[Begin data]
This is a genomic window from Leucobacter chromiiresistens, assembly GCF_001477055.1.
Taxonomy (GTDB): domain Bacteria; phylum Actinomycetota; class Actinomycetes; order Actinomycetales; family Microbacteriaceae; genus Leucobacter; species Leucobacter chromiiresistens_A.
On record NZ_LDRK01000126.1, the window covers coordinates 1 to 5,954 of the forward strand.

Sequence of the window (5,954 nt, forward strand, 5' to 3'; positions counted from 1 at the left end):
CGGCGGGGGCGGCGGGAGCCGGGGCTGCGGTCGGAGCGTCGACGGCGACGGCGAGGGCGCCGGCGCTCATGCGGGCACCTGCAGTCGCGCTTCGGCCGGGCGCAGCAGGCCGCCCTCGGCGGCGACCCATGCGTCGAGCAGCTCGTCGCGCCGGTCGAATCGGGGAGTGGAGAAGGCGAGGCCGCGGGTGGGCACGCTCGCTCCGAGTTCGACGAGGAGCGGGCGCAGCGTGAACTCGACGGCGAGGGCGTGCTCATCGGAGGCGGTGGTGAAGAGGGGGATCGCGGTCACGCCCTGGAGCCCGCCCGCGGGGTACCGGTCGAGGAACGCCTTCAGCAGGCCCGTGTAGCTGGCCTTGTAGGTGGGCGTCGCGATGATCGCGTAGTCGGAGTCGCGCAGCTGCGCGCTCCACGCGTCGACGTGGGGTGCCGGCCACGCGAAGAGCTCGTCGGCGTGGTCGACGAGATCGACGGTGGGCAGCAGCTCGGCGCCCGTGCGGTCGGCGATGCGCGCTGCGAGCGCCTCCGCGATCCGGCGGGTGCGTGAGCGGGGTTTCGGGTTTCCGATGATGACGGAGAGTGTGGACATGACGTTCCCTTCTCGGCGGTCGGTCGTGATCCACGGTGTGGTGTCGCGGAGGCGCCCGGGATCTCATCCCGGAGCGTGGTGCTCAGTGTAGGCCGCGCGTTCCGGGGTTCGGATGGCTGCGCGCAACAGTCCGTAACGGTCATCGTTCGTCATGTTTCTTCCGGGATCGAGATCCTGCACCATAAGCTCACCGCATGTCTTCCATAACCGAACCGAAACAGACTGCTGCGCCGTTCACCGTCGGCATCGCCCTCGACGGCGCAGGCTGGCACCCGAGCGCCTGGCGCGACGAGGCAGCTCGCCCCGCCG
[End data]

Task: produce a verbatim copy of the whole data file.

This is a genomic window from Leucobacter chromiiresistens, assembly GCF_001477055.1.
Taxonomy (GTDB): domain Bacteria; phylum Actinomycetota; class Actinomycetes; order Actinomycetales; family Microbacteriaceae; genus Leucobacter; species Leucobacter chromiiresistens_A.
On record NZ_LDRK01000126.1, the window covers coordinates 1 to 5,954 of the forward strand.

Sequence of the window (5,954 nt, forward strand, 5' to 3'; positions counted from 1 at the left end):
CGGCGGGGGCGGCGGGAGCCGGGGCTGCGGTCGGAGCGTCGACGGCGACGGCGAGGGCGCCGGCGCTCATGCGGGCACCTGCAGTCGCGCTTCGGCCGGGCGCAGCAGGCCGCCCTCGGCGGCGACCCATGCGTCGAGCAGCTCGTCGCGCCGGTCGAATCGGGGAGTGGAGAAGGCGAGGCCGCGGGTGGGCACGCTCGCTCCGAGTTCGACGAGGAGCGGGCGCAGCGTGAACTCGACGGCGAGGGCGTGCTCATCGGAGGCGGTGGTGAAGAGGGGGATCGCGGTCACGCCCTGGAGCCCGCCCGCGGGGTACCGGTCGAGGAACGCCTTCAGCAGGCCCGTGTAGCTGGCCTTGTAGGTGGGCGTCGCGATGATCGCGTAGTCGGAGTCGCGCAGCTGCGCGCTCCACGCGTCGACGTGGGGTGCCGGCCACGCGAAGAGCTCGTCGGCGTGGTCGACGAGATCGACGGTGGGCAGCAGCTCGGCGCCCGTGCGGTCGGCGATGCGCGCTGCGAGCGCCTCCGCGATCCGGCGGGTGCGTGAGCGGGGTTTCGGGTTTCCGATGATGACGGAGAGTGTGGACATGACGTTCCCTTCTCGGCGGTCGGTCGTGATCCACGGTGTGGTGTCGCGGAGGCGCCCGGGATCTCATCCCGGAGCGTGGTGCTCAGTGTAGGCCGCGCGTTCCGGGGTTCGGATGGCTGCGCGCAACAGTCCGTAACGGTCATCGTTCGTCATGTTTCTTCCGGGATCGAGATCCTGCACCATAAGCTCACCGCATGTCTTCCATAACCGAACCGAAACAGACTGCTGCGCCGTTCACCGTCGGCATCGCCCTCGACGGCGCAGGCTGGCACCCGAGCGCCTGGCGCGACGAGGCAGCTCGCCCCGCCG